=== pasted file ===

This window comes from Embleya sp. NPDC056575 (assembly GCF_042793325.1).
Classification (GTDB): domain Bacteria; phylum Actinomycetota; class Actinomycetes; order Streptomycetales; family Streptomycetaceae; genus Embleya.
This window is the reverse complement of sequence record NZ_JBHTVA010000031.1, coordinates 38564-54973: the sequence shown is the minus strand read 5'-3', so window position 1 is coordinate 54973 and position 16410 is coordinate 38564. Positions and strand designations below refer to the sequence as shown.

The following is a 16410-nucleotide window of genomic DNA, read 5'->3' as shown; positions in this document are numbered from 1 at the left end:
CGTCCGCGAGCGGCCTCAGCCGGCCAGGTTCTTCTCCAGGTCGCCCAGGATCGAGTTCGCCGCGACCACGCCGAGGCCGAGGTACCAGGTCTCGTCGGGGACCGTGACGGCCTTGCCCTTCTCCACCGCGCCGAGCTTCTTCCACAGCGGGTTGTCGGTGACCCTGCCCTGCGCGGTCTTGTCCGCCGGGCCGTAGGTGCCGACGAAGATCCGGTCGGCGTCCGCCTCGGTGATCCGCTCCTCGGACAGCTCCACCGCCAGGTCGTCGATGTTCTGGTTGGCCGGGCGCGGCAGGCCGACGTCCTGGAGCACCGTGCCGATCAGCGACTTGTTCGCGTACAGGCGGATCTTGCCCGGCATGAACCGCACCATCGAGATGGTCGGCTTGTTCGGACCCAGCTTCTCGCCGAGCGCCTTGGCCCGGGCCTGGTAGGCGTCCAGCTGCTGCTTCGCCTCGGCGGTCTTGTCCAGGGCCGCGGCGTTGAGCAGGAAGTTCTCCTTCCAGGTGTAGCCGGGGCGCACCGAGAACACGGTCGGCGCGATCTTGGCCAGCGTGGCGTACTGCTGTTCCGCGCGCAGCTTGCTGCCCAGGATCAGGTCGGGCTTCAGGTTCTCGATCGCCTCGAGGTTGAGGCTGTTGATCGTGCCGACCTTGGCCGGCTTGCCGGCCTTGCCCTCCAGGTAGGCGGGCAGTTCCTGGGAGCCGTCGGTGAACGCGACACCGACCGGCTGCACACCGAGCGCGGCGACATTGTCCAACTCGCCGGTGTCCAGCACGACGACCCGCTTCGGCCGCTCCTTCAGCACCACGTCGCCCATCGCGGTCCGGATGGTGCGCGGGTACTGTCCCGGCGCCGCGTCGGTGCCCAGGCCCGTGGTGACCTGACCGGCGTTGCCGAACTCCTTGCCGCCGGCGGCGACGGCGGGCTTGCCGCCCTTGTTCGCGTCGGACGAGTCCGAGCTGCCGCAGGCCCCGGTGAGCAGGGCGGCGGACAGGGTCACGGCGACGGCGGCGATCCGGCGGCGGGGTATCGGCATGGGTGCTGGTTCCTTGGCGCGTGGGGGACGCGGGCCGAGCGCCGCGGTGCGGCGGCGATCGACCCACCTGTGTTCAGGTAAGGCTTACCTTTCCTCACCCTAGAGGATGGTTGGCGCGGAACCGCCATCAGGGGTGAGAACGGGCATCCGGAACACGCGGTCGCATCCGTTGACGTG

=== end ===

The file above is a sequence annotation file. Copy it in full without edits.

This window comes from Embleya sp. NPDC056575 (assembly GCF_042793325.1).
Classification (GTDB): domain Bacteria; phylum Actinomycetota; class Actinomycetes; order Streptomycetales; family Streptomycetaceae; genus Embleya.
This window is the reverse complement of sequence record NZ_JBHTVA010000031.1, coordinates 38564-54973: the sequence shown is the minus strand read 5'-3', so window position 1 is coordinate 54973 and position 16410 is coordinate 38564. Positions and strand designations below refer to the sequence as shown.

The following is a 16410-nucleotide window of genomic DNA, read 5'->3' as shown; positions in this document are numbered from 1 at the left end:
CGTCCGCGAGCGGCCTCAGCCGGCCAGGTTCTTCTCCAGGTCGCCCAGGATCGAGTTCGCCGCGACCACGCCGAGGCCGAGGTACCAGGTCTCGTCGGGGACCGTGACGGCCTTGCCCTTCTCCACCGCGCCGAGCTTCTTCCACAGCGGGTTGTCGGTGACCCTGCCCTGCGCGGTCTTGTCCGCCGGGCCGTAGGTGCCGACGAAGATCCGGTCGGCGTCCGCCTCGGTGATCCGCTCCTCGGACAGCTCCACCGCCAGGTCGTCGATGTTCTGGTTGGCCGGGCGCGGCAGGCCGACGTCCTGGAGCACCGTGCCGATCAGCGACTTGTTCGCGTACAGGCGGATCTTGCCCGGCATGAACCGCACCATCGAGATGGTCGGCTTGTTCGGACCCAGCTTCTCGCCGAGCGCCTTGGCCCGGGCCTGGTAGGCGTCCAGCTGCTGCTTCGCCTCGGCGGTCTTGTCCAGGGCCGCGGCGTTGAGCAGGAAGTTCTCCTTCCAGGTGTAGCCGGGGCGCACCGAGAACACGGTCGGCGCGATCTTGGCCAGCGTGGCGTACTGCTGTTCCGCGCGCAGCTTGCTGCCCAGGATCAGGTCGGGCTTCAGGTTCTCGATCGCCTCGAGGTTGAGGCTGTTGATCGTGCCGACCTTGGCCGGCTTGCCGGCCTTGCCCTCCAGGTAGGCGGGCAGTTCCTGGGAGCCGTCGGTGAACGCGACACCGACCGGCTGCACACCGAGCGCGGCGACATTGTCCAACTCGCCGGTGTCCAGCACGACGACCCGCTTCGGCCGCTCCTTCAGCACCACGTCGCCCATCGCGGTCCGGATGGTGCGCGGGTACTGTCCCGGCGCCGCGTCGGTGCCCAGGCCCGTGGTGACCTGACCGGCGTTGCCGAACTCCTTGCCGCCGGCGGCGACGGCGGGCTTGCCGCCCTTGTTCGCGTCGGACGAGTCCGAGCTGCCGCAGGCCCCGGTGAGCAGGGCGGCGGACAGGGTCACGGCGACGGCGGCGATCCGGCGGCGGGGTATCGGCATGGGTGCTGGTTCCTTGGCGCGTGGGGGACGCGGGCCGAGCGCCGCGGTGCGGCGGCGATCGACCCACCTGTGTTCAGGTAAGGCTTACCTTTCCTCACCCTAGAGGATGGTTGGCGCGGAACCGCCATCAGGGGTGAGAACGGGCATCCGGAACACGCGGTCGCATCCGTTGACGTG